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  6. Susanto Basu & David N. Weil, 1998. "Appropriate Technology And Growth," The Quarterly Journal of Economics, MIT Press, MIT Press, vol. 113(4), pages 1025-1054, November.
  7. Diego Comin & Mark Gertler, 2006. "Medium-Term Business Cycles," American Economic Review, American Economic Association, American Economic Association, vol. 96(3), pages 523-551, June.
  8. Caselli, G & Ventura, J, 1996. "A Representative Consumer Theory of Distribution," Papers, Harvard - Institute for International Development 534, Harvard - Institute for International Development.
  9. Aghion, P. & Howitt, P., 1990. "A Model Of Growth Through Creative Destruction," DELTA Working Papers, DELTA (Ecole normale supérieure) 90-12, DELTA (Ecole normale supérieure).
  10. Jan Eeckhout & Boyan Jovanovic, 2002. "Knowledge Spillovers and Inequality," American Economic Review, American Economic Association, American Economic Association, vol. 92(5), pages 1290-1307, December.
  11. Reinganum, Jennifer F., 1989. "The timing of innovation: Research, development, and diffusion," Handbook of Industrial Organization, Elsevier, in: R. Schmalensee & R. Willig (ed.), Handbook of Industrial Organization, edition 1, volume 1, chapter 14, pages 849-908 Elsevier.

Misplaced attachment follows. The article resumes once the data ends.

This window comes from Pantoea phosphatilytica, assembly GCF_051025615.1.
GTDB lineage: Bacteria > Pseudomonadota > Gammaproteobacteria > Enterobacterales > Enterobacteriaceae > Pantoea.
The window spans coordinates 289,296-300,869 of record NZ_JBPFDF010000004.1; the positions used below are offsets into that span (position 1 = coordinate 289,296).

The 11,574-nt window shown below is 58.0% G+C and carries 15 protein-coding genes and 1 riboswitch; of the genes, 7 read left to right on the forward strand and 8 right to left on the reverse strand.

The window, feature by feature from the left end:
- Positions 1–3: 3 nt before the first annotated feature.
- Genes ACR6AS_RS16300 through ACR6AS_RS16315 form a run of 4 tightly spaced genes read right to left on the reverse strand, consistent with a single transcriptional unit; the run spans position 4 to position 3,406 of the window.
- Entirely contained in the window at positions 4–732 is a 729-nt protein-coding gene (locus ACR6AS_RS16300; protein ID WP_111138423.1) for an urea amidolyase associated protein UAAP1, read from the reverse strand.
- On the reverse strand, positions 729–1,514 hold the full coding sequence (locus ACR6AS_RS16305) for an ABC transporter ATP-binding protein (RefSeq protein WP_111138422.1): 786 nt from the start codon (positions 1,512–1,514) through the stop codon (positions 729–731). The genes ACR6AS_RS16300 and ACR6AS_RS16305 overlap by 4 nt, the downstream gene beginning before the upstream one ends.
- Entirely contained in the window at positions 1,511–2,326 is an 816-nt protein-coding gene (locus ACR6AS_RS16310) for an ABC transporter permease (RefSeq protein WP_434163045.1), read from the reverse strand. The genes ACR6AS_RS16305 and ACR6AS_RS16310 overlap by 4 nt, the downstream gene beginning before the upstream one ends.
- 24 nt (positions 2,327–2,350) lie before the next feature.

12. Carol A. Corrado & Charles R. Hulten & Daniel E. Sichel, 2006. "Intangible Capital and Economic Growth," NBER Working Papers 11948, National Bureau of Economic Research, Inc.
  13. Parente Stephen L., 1994. "Technology Adoption, Learning-by-Doing, and Economic Growth," Journal of Economic Theory, Elsevier, Elsevier, vol. 63(2), pages 346-369, August.
  14. Erik Brynjolfsson & Loren Hitt & Shinkyu Yang, 2002. "Intangible Assets: How the Interaction of Computers and Organizational Structure Affects Stock Market Valuations," Brookings Papers on Economic Activity, Economic Studies Program, The Brookings Institution, vol. 33(1), pages 137-198.
  15. Aghion, Philippe & Howitt, Peter, 1992. "A Model of Growth Through Creative Destruction," Scholarly Articles 12490578, Harvard University Department of Economics.
  16. Elias Dinopoulos & Douglas Waldo, 2005. "Gradual Product Replacement, Intangible-Asset Prices and Schumpeterian Growth," Journal of Economic Growth, Springer, Springer, vol. 10(2), pages 135-157, 06.